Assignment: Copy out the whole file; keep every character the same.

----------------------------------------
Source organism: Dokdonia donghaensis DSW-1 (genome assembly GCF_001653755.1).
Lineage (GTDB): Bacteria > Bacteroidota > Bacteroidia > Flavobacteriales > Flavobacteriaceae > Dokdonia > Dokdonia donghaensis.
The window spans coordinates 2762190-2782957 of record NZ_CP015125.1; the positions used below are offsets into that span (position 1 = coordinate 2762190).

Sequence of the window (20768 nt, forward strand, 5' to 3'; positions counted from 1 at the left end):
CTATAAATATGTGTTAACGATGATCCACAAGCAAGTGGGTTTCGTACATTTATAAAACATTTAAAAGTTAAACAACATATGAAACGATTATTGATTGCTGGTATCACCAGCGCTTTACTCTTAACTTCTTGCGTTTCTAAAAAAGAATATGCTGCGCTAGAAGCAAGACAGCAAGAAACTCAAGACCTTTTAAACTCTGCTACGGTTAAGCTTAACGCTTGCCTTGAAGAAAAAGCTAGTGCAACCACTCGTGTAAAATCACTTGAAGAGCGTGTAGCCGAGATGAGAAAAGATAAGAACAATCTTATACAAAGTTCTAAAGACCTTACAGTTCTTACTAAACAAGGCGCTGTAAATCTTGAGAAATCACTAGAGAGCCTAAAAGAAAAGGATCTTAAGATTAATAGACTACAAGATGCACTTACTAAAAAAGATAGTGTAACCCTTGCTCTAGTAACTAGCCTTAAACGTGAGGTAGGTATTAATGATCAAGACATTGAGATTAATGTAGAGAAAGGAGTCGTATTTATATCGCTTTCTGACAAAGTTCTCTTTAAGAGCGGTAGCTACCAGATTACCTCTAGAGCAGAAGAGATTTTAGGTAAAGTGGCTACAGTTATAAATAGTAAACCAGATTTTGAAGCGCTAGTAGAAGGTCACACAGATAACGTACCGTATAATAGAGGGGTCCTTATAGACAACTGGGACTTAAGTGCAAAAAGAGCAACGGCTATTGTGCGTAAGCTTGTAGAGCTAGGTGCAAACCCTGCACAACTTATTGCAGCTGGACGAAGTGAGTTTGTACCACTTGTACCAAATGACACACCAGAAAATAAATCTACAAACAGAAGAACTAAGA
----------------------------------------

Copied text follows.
Source organism: Dokdonia donghaensis DSW-1 (genome assembly GCF_001653755.1).
Lineage (GTDB): Bacteria > Bacteroidota > Bacteroidia > Flavobacteriales > Flavobacteriaceae > Dokdonia > Dokdonia donghaensis.
The window spans coordinates 2762190-2782957 of record NZ_CP015125.1; the positions used below are offsets into that span (position 1 = coordinate 2762190).

Sequence of the window (20768 nt, forward strand, 5' to 3'; positions counted from 1 at the left end):
CTATAAATATGTGTTAACGATGATCCACAAGCAAGTGGGTTTCGTACATTTATAAAACATTTAAAAGTTAAACAACATATGAAACGATTATTGATTGCTGGTATCACCAGCGCTTTACTCTTAACTTCTTGCGTTTCTAAAAAAGAATATGCTGCGCTAGAAGCAAGACAGCAAGAAACTCAAGACCTTTTAAACTCTGCTACGGTTAAGCTTAACGCTTGCCTTGAAGAAAAAGCTAGTGCAACCACTCGTGTAAAATCACTTGAAGAGCGTGTAGCCGAGATGAGAAAAGATAAGAACAATCTTATACAAAGTTCTAAAGACCTTACAGTTCTTACTAAACAAGGCGCTGTAAATCTTGAGAAATCACTAGAGAGCCTAAAAGAAAAGGATCTTAAGATTAATAGACTACAAGATGCACTTACTAAAAAAGATAGTGTAACCCTTGCTCTAGTAACTAGCCTTAAACGTGAGGTAGGTATTAATGATCAAGACATTGAGATTAATGTAGAGAAAGGAGTCGTATTTATATCGCTTTCTGACAAAGTTCTCTTTAAGAGCGGTAGCTACCAGATTACCTCTAGAGCAGAAGAGATTTTAGGTAAAGTGGCTACAGTTATAAATAGTAAACCAGATTTTGAAGCGCTAGTAGAAGGTCACACAGATAACGTACCGTATAATAGAGGGGTCCTTATAGACAACTGGGACTTAAGTGCAAAAAGAGCAACGGCTATTGTGCGTAAGCTTGTAGAGCTAGGTGCAAACCCTGCACAACTTATTGCAGCTGGACGAAGTGAGTTTGTACCACTTGTACCAAATGACACACCAGAAAATAAATCTACAAACAGAAGAACTAAGA